The Ultimate Guide to the Secure Reliable Transport (SRT) Protocol
In the past couple of years, streaming technology has developed at a rapid pace. Latency has become lower, and quality has become higher. Even though the technology is becoming more advanced on the back end, it’s simultaneously become more accessible to users with any level of experience.
SRT is a newer protocol streaming that helps to facilitate this enhanced streaming experience. It comes with a slew of benefits that enhance the streaming experience for those who use it in their setups.
In this article, we’ll discuss all things SRT. We’ll start by discussing what SRT is and what it brings to the table. We will also review a few other relevant streaming protocols and compare them to SRT. To wrap things up, we’ll discuss real-time streaming on Maestro.
Table of Contents
What is SRT?
Secure Reliable Transport (SRT) is a streaming protocol that was designed for more efficient streaming. It helps to facilitate higher-quality streams that remain secure and buffer-free over just about any internet connection.
SRT was created by Haivision in 2012. Although it’s been around for over a decade, it has only recently risen in prominence.
This protocol has continued to have been developed by a group of tech companies that have banded together to form the “SRT Alliance.” This alliance consists of Haivision, Advisory Members, Ambassador Members, and Platinum Members. Several of Maestro’s partners are part of the SRT Alliance, including Dolby.io, Wowza, JW Player, and Brightcove.
Haivision was given an Emmy® Award for Technology and Engineering for the creation of this powerful streaming protocol.
4 Benefits of SRT
SRT provides four distinct benefits for streamers, including low latency, secure streaming, open-source access, and stellar video quality. Let’s explore each of these benefits a little more closely.
1. Low Latency
SRT is known for its low latency. It allows brands and creators to get as close to completely removing latency as possible.
If you’re not familiar, latency is the amount of time between when a stream is captured and when it reaches the video player on viewers’ devices. In most live streaming use cases, lower latency is preferred over higher latency.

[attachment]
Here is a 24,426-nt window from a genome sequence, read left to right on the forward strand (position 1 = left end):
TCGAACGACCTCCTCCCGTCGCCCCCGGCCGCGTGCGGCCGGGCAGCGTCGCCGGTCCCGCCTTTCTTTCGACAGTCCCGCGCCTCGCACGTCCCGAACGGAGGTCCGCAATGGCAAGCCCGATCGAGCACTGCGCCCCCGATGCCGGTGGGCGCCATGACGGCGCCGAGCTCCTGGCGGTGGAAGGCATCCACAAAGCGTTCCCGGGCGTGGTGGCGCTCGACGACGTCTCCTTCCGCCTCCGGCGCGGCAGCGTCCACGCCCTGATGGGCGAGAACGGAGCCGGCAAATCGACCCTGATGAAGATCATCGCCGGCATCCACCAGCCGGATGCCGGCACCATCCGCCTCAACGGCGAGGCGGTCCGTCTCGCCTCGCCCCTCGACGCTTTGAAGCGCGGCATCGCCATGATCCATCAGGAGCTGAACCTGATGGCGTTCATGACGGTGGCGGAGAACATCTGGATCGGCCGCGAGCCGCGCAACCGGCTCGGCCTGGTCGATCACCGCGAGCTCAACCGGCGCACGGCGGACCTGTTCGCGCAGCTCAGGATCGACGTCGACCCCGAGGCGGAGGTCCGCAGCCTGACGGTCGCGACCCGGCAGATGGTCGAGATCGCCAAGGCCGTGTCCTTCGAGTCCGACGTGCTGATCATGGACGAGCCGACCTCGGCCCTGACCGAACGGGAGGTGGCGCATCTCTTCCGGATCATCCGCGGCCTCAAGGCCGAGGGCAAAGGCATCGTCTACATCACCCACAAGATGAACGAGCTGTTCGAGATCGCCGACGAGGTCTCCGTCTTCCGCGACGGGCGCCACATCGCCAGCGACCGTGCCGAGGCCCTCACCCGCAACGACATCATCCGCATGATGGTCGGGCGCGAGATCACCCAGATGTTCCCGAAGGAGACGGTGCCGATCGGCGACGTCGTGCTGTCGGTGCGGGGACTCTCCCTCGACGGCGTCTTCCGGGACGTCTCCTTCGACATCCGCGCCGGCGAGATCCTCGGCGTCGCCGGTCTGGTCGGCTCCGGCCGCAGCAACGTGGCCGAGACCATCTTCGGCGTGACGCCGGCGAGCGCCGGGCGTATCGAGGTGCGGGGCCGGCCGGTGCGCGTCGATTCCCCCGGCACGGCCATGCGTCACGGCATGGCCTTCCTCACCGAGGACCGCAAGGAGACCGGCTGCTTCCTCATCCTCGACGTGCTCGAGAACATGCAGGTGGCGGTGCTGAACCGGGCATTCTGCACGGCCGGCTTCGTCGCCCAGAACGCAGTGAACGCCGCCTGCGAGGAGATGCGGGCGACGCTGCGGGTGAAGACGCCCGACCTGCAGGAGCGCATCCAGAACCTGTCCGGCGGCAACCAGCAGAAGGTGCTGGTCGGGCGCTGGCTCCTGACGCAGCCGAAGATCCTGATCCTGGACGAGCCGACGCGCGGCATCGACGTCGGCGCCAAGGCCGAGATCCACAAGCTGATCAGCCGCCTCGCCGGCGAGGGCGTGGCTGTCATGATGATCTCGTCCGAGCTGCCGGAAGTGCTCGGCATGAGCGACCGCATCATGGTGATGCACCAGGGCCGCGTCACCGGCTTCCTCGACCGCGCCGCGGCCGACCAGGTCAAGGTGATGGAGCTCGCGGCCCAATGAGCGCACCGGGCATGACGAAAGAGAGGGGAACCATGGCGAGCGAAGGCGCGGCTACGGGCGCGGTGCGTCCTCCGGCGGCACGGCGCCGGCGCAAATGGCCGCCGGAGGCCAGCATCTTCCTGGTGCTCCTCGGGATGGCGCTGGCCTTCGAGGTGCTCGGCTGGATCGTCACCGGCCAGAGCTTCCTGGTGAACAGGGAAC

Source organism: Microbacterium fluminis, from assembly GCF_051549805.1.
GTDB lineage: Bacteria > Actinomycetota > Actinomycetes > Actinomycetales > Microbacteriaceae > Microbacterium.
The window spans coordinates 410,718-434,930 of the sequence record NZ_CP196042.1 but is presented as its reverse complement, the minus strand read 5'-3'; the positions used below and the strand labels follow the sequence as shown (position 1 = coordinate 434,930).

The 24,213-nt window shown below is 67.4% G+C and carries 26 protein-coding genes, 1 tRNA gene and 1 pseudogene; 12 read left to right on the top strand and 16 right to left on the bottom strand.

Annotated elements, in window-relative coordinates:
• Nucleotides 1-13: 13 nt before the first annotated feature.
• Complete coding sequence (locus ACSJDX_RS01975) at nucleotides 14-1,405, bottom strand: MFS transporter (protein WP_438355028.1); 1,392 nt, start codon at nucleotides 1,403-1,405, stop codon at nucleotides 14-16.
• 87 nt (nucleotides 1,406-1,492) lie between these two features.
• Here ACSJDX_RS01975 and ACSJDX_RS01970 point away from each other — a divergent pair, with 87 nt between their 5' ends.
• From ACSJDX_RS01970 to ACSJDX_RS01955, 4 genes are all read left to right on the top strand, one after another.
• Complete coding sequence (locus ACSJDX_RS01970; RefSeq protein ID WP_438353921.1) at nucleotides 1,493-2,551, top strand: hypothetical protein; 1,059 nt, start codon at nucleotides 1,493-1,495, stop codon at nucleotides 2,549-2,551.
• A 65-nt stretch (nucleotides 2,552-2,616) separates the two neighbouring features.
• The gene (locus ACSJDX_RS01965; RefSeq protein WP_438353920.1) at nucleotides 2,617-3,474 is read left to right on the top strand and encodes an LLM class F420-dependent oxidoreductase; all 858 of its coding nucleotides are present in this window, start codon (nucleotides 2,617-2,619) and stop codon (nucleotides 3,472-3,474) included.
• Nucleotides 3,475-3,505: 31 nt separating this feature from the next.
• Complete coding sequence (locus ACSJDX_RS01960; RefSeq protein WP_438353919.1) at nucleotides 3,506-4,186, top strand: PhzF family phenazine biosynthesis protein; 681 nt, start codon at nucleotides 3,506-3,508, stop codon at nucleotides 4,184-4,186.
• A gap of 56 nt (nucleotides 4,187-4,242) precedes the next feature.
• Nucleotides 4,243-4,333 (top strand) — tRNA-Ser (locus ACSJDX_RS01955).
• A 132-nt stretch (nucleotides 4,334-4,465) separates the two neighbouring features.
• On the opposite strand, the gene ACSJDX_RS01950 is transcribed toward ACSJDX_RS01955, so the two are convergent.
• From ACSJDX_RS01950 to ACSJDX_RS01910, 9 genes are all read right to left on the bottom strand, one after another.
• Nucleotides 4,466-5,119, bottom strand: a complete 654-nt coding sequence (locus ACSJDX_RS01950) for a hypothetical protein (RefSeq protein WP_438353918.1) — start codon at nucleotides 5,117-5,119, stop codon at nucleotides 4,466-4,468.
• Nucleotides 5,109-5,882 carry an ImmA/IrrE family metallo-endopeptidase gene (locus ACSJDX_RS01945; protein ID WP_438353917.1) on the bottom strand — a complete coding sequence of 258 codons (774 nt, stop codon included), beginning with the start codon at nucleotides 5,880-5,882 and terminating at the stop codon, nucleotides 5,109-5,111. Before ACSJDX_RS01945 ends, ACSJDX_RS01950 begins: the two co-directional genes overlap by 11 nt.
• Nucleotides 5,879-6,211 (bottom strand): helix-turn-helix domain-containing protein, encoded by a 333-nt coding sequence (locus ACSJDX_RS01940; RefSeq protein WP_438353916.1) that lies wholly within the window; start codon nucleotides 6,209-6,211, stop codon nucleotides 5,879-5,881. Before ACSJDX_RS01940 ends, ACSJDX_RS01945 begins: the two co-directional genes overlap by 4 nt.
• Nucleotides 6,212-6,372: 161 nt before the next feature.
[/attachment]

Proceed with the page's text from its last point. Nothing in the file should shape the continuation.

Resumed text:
Some streaming technology, including Dolby.io, uses SRT to achieve real-time streaming. This is powerful for creating streams that are lifelike and capable of facilitating real-time engagement between viewers.
2. Secure Streaming
As the name suggests, SRT is very secure. Streaming with SRT provides end-to-end 128/256-bit AES encryption. This makes it a great option if you’re streaming sensitive content or if you’re streaming over a network that may not be secure.
Some specific situations where secure streaming comes in handy include government live streaming, medical live streaming, and some enterprise use cases.
3. Open Source
SRT is an open-source protocol. This means that the technology can be easily incorporated into other streaming technology. When implemented in other setups, the technology can be customized to meet the user’s needs.
Since SRT is open source, it is completely free to use, which makes real-time streaming accessible to more broadcasters.
SRT is also content agnostic, which means that it is capable of transporting a variety of video formats. It is also compatible with different frame rates, resolutions, codecs, and so forth.
4. Top Notch Video Quality
Last but not least, SRT is capable of streaming high-quality video over any sort of internet connection. It is built to adjust to network disruptions to get your video from the source to the video player without any disruptions or buffering, even when connection issues occur.
Other Streaming Protocols
While we’re on the topic of SRT, it’s important to review a few other relevant protocols so you can develop a better understanding of how SRT compares to the rest. These include RTMP, HLS, and WebRTC.
RTMP, which is short for Real-Time Messaging Protocol, is a video protocol that used to be used to deliver video content to Adobe’s Flash player. Since this video player has died out, the role of RTMP has shifted to ingesting to the encoder. As we discussed, SRT is open-source and content agnostic, so it is a much more compatible alternative to RTMP.
HLS, which is short for HTTPS Live Streaming, is a protocol that has replaced RTMP for stream delivery. It is more compatible than RTMP, but it has issues with latency. SRT, on the other hand, provides a lower-latency alternative to HLS.
WebRTC is not exactly a streaming protocol, but it is an open-source streaming project that is worth discussing alongside SRT. This streaming project was designed to facilitate real-time streaming for video conferencing. From the real-time streaming perspective, this project is most comparable to SRT.
Real-Time Streaming on Maestro
Thanks to our partnership with Dolby.io, Maestro is capable of real-time live streaming. With the support of SRT, this integration enables Maestro users to stream with sub-500ms latency.
In addition to real-time streaming, Maestro offers a plethora of other tools that brands and creators need to live stream like a pro. These tools include video monetization, interactivity, brand customization, video website building, and more.
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